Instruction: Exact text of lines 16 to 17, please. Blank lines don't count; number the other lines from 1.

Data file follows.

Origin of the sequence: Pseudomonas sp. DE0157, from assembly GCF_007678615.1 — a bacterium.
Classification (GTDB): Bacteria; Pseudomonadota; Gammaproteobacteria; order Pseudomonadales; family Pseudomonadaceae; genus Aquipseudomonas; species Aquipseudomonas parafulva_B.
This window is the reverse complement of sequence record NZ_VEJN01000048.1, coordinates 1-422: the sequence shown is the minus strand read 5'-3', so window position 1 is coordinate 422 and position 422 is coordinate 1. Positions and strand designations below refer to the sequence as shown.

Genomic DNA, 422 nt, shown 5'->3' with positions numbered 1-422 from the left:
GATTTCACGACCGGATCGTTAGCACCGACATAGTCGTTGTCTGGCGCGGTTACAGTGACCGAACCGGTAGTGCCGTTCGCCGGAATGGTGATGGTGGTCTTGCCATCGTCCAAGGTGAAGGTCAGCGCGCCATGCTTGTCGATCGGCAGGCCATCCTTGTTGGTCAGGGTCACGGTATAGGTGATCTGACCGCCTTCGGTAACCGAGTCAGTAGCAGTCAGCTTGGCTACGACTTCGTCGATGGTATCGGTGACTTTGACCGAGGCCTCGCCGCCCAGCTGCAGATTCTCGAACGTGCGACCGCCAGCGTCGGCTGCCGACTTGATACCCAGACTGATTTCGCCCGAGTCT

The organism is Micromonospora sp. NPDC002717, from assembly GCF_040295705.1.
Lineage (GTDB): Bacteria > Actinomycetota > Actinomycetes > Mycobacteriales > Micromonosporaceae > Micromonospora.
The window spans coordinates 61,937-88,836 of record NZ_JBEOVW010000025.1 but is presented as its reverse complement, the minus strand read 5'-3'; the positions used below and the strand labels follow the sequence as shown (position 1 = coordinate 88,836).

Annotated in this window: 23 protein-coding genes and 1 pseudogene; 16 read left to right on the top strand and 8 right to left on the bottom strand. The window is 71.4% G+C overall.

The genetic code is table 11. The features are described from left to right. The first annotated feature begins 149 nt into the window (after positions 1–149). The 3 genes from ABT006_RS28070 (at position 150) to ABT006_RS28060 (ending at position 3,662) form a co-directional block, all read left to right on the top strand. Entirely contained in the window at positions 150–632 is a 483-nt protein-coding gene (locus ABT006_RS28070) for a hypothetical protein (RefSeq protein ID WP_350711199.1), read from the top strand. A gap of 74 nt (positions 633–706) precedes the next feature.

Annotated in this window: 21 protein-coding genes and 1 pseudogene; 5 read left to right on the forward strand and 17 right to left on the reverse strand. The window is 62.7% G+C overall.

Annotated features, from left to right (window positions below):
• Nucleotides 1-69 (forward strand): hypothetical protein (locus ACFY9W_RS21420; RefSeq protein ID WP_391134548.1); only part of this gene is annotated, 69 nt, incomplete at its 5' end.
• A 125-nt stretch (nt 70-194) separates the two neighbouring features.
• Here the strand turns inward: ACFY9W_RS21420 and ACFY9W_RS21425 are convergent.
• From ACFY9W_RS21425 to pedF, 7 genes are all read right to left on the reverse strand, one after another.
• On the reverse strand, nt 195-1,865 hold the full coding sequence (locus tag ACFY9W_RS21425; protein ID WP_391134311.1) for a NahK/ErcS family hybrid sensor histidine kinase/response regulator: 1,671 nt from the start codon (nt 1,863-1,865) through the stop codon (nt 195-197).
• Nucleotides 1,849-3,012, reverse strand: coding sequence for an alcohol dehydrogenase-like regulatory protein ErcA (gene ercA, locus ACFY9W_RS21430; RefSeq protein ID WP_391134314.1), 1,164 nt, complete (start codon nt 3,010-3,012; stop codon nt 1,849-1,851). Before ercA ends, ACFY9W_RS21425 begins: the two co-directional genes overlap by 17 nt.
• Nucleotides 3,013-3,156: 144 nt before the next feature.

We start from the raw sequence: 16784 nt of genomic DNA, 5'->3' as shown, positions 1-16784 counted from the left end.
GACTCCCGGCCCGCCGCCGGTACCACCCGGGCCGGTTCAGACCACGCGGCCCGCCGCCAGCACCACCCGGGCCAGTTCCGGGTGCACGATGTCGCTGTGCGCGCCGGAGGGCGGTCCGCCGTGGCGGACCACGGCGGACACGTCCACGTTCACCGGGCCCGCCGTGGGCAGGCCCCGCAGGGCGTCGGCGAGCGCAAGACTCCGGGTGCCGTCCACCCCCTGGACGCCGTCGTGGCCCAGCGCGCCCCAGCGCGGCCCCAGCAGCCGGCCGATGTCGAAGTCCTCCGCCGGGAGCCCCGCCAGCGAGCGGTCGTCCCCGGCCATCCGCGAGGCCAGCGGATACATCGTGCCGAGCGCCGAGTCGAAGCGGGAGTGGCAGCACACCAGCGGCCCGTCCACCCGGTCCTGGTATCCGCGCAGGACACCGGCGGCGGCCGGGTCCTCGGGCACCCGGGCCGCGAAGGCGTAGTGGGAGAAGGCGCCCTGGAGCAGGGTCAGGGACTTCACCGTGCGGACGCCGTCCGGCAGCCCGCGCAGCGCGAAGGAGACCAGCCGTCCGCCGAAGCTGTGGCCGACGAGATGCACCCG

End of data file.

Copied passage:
• From ACFY9W_RS21425 to pedF, 7 genes are all read right to left on the reverse strand, one after another.
• On the reverse strand, nt 195-1,865 hold the full coding sequence (locus tag ACFY9W_RS21425; protein ID WP_391134311.1) for a NahK/ErcS family hybrid sensor histidine kinase/response regulator: 1,671 nt from the start codon (nt 1,863-1,865) through the stop codon (nt 195-197).